While the 2011 budget hasn't been made public yet, it is absolutely going to have cuts in state aid to public school districts. It's also going to have cuts in aid to colleges, to local governments, to hospitals for charity care, to nonprofits, to various state agencies, to assorted social programs, to grant funds, to parks. Get the picture. Everything is going to get less state cash this year. The state can't spend $30 billion a year anymore because it's not bringing in that much in taxes...The NJEA says shame on the governor for cutting state aid and shame on any New Jerseyans who don't gladly accept tax hikes year after year. We say, shame on the NJEA for its out-of-touch, taxpayers-be-damned attitude
Editorial Staff at the Courier-Post.

NJ Plays "Biggest Loser"

It’s Budget Day in the Garden State and school district business administrators are frantically running spreadsheets based on projected cuts in state aid while superintendents contemplate elimination of programs and staff. Gov. Christie delivers the bad news at 2 pm today and possibly within hours districts will get the bottom line. The Star-Ledger is guessing an $820 million cut, though the devil’s in the details, i.e., districts that spend above the adequacy formula will take the biggest hits.

Meanwhile, districts are playing “Biggest Loser.” Is it wealthy suburban districts who stand to lose the largest amount of state aid? Cherry Hill, for instance, an I district (based on District Factor Groups that rate local wealth from A-J), may be cutting 175 staff members and slicing sports programs. In Moorestown, another I district, Superintendent John Bach says that “for us, this will be the first round of significant lay-offs in memory,” as programs on the chopping block include major reductions in middle school and high school sports, plus enriched summer school.

On the other hand, maybe the Biggest Losers are our poor urban districts. David Sciarra of the Education Law Center points out that Christie’s cuts effectively violate the court-approved School Funding Reform Act by not fully funding the formula intended to provide economic equity (thus, goes the old tune, educational equity, though we won’t address the atonality now). Legal challenge, anyone?

Not to oversimplify, but the cuts are the cuts. The real drama in this reality show will take place around the perimeter of the State House, where the NJEA leadership is leading rallies intended to protest “a disaster that would begin to dismantle the best school system in America,” according to Prez Barbara Keshishian. (Bob Ingle claims the last one in Mendham only tied up traffic and pissed off motorists.) Christie has promised districts a “tool kit” to allow for breaks at the bargaining table, which most take to mean passage of the proposed 2.5% cap on tax increases – logically, a hammer on 4% annual salary increases – and a pair of pliers in the form of a return to “last, best offer,” which would give school boards some teeth at negotiations time. Will NJEA allow their local affiliates a little lattitude to bend in order to prevent massive lay-offs? Stay tuned.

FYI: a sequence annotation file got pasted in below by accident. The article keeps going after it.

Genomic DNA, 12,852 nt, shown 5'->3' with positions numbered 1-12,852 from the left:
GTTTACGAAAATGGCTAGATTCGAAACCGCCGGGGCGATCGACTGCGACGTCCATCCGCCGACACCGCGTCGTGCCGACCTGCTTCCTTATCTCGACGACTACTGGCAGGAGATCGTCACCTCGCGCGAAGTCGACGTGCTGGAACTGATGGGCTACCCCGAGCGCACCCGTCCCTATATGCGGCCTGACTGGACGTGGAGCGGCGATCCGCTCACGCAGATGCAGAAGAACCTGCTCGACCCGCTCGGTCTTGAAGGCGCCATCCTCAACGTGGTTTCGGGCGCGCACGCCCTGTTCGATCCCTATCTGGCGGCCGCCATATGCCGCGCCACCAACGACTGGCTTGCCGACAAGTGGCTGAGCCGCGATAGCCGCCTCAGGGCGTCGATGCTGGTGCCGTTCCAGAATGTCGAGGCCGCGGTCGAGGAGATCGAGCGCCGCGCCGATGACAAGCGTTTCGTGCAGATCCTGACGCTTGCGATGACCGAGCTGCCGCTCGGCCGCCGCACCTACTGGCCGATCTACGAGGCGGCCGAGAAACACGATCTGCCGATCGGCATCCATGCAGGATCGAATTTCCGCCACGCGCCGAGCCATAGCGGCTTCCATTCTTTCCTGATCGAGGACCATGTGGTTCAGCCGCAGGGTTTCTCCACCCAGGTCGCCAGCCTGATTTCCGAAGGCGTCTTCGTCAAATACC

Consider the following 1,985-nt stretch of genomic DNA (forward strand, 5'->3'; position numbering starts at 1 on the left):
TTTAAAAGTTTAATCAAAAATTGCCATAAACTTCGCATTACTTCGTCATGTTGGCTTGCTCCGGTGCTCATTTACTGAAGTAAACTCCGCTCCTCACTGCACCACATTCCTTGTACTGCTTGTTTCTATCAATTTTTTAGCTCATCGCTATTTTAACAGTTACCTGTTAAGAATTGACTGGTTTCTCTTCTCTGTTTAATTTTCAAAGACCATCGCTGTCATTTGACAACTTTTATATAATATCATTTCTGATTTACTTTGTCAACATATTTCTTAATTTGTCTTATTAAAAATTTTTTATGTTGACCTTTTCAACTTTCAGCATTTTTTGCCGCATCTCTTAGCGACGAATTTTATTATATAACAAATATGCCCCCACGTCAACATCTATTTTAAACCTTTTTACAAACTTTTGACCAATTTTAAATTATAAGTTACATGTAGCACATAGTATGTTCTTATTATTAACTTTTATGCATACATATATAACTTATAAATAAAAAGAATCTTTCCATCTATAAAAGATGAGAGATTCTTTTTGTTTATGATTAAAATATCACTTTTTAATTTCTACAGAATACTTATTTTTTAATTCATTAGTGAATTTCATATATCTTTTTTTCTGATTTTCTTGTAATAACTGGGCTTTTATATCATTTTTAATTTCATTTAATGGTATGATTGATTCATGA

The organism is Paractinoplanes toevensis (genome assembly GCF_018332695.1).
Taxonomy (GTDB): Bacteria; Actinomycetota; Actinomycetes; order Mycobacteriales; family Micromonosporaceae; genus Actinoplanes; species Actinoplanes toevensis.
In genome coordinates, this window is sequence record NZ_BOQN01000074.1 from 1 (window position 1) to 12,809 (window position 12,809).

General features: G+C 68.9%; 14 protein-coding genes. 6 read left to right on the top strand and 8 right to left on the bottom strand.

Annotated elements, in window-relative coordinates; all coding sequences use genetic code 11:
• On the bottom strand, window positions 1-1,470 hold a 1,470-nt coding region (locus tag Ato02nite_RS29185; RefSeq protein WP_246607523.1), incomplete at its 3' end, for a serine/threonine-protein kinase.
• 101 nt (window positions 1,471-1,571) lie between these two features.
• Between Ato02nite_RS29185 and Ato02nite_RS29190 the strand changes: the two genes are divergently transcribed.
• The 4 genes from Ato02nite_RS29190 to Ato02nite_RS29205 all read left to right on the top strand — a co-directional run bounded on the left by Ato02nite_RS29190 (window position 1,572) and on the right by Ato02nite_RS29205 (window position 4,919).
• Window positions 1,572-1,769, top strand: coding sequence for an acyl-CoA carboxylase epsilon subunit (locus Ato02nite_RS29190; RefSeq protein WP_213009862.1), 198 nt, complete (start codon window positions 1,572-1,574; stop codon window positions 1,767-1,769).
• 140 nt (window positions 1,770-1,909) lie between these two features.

Monday, March 15, 2010

Demystifying Education

Tomorrow Gov. Christie will announce, if rumor holds, $800 million in cuts in state aid to public schools. In doing so, he’s gambling that the groundswell of anger towards public employees’ compensation is deeply rooted, neither a replaceable scapegoat nor a target amenable to a backlash of friendly support.

As education reform stumbles ahead (braced at the moment by President Obama’s announcement of reauthorization of ESEA with liberal seasoning from Race To the Top, and buffeted by the opposition led by Diane Ravitch in yesterday's Los Angeles Times), positions become more entrenched. NJEA is now running television and radio spots featuring the NJ Teacher of the Year valiantly battling “the Governor’s attack on public education” and the NJEA-sponsored facebook page, “NEW JERSEY TEACHERS UNITED AGAINST GOVERNOR CHRIS CHRISTIE'S PAY FREEZE,” has 53,000 fans. Right now NJEA’s strategy is to go a bit louder, a bit more self-righteous, than other targeted industries. The same could be said for Gov. Christie, who recently used the word “no” eight times when asked by a reporter if he would meet with NJEA execs.

At the same time, what one could call “education mythology” has taken a few hard hits. For example, this mythology holds that our instructors grow in pedagogical ability with each passing year. Programs like Teach for America show us that bright and well-trained college graduates do just as well. Education mythology says that teachers are underpaid. Taxpayers in NJ are well aware that very few industries award lifetime job security after three years, annual 4+% salary increases, and free health benefits. Education mythology holds that merit pay, or any kind of accountability or competition among instructors, is a destructive force. (See this NJEA screed.) Some innovative experiments in successful charter schools, and even public school systems, show us otherwise. There's a kind of healthy demystification going on - if we quantify good instruction then it becomes scalable, available to more and more children. Sure, there's magic to a brilliant teacher. But we can't rely on prodigy to education all our schoolchildren.